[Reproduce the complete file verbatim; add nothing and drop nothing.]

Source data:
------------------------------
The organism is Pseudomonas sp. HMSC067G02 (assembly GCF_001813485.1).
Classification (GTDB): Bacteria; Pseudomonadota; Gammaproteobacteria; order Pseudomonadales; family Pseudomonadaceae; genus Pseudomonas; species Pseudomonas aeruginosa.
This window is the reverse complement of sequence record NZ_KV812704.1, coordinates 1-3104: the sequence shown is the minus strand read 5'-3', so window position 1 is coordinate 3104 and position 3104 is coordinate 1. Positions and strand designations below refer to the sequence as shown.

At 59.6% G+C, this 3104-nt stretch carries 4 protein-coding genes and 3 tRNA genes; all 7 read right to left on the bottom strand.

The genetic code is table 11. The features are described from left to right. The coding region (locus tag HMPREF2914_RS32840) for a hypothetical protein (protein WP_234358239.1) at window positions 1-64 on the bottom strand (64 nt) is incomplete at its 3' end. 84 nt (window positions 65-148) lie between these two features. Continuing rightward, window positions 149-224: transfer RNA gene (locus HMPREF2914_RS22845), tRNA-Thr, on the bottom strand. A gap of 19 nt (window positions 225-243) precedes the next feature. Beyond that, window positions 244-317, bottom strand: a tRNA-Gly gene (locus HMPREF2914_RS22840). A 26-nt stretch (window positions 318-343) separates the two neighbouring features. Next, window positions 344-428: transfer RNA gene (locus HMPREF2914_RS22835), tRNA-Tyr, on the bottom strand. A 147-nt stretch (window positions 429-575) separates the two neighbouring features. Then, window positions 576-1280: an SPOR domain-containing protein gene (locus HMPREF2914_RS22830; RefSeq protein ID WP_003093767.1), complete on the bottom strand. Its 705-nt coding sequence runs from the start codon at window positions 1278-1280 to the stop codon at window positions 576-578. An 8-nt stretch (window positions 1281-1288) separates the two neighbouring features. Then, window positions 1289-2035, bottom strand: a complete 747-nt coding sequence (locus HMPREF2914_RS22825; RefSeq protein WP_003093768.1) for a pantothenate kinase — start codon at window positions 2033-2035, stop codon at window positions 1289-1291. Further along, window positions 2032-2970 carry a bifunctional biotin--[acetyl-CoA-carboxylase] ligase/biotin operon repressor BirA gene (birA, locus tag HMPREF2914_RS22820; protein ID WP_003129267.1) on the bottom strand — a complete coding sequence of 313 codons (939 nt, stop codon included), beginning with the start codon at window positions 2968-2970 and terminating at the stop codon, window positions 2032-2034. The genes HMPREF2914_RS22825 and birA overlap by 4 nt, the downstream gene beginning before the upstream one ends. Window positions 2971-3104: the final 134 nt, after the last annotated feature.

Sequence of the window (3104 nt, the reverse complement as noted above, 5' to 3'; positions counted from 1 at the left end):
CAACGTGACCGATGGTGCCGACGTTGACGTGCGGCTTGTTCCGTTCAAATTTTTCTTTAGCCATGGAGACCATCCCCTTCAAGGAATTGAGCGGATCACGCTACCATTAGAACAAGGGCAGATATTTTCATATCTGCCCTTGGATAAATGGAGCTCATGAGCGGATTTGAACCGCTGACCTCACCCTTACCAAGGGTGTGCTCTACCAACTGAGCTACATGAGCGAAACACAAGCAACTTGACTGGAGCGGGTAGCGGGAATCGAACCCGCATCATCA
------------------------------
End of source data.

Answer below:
The organism is Pseudomonas sp. HMSC067G02 (assembly GCF_001813485.1).
Classification (GTDB): Bacteria; Pseudomonadota; Gammaproteobacteria; order Pseudomonadales; family Pseudomonadaceae; genus Pseudomonas; species Pseudomonas aeruginosa.
This window is the reverse complement of sequence record NZ_KV812704.1, coordinates 1-3104: the sequence shown is the minus strand read 5'-3', so window position 1 is coordinate 3104 and position 3104 is coordinate 1. Positions and strand designations below refer to the sequence as shown.

At 59.6% G+C, this 3104-nt stretch carries 4 protein-coding genes and 3 tRNA genes; all 7 read right to left on the bottom strand.

The genetic code is table 11. The features are described from left to right. The coding region (locus tag HMPREF2914_RS32840) for a hypothetical protein (protein WP_234358239.1) at window positions 1-64 on the bottom strand (64 nt) is incomplete at its 3' end. 84 nt (window positions 65-148) lie between these two features. Continuing rightward, window positions 149-224: transfer RNA gene (locus HMPREF2914_RS22845), tRNA-Thr, on the bottom strand. A gap of 19 nt (window positions 225-243) precedes the next feature. Beyond that, window positions 244-317, bottom strand: a tRNA-Gly gene (locus HMPREF2914_RS22840). A 26-nt stretch (window positions 318-343) separates the two neighbouring features. Next, window positions 344-428: transfer RNA gene (locus HMPREF2914_RS22835), tRNA-Tyr, on the bottom strand. A 147-nt stretch (window positions 429-575) separates the two neighbouring features. Then, window positions 576-1280: an SPOR domain-containing protein gene (locus HMPREF2914_RS22830; RefSeq protein ID WP_003093767.1), complete on the bottom strand. Its 705-nt coding sequence runs from the start codon at window positions 1278-1280 to the stop codon at window positions 576-578. An 8-nt stretch (window positions 1281-1288) separates the two neighbouring features. Then, window positions 1289-2035, bottom strand: a complete 747-nt coding sequence (locus HMPREF2914_RS22825; RefSeq protein WP_003093768.1) for a pantothenate kinase — start codon at window positions 2033-2035, stop codon at window positions 1289-1291. Further along, window positions 2032-2970 carry a bifunctional biotin--[acetyl-CoA-carboxylase] ligase/biotin operon repressor BirA gene (birA, locus tag HMPREF2914_RS22820; protein ID WP_003129267.1) on the bottom strand — a complete coding sequence of 313 codons (939 nt, stop codon included), beginning with the start codon at window positions 2968-2970 and terminating at the stop codon, window positions 2032-2034. The genes HMPREF2914_RS22825 and birA overlap by 4 nt, the downstream gene beginning before the upstream one ends. Window positions 2971-3104: the final 134 nt, after the last annotated feature.

Sequence of the window (3104 nt, the reverse complement as noted above, 5' to 3'; positions counted from 1 at the left end):
CAACGTGACCGATGGTGCCGACGTTGACGTGCGGCTTGTTCCGTTCAAATTTTTCTTTAGCCATGGAGACCATCCCCTTCAAGGAATTGAGCGGATCACGCTACCATTAGAACAAGGGCAGATATTTTCATATCTGCCCTTGGATAAATGGAGCTCATGAGCGGATTTGAACCGCTGACCTCACCCTTACCAAGGGTGTGCTCTACCAACTGAGCTACATGAGCGAAACACAAGCAACTTGACTGGAGCGGGTAGCGGGAATCGAACCCGCATCATCA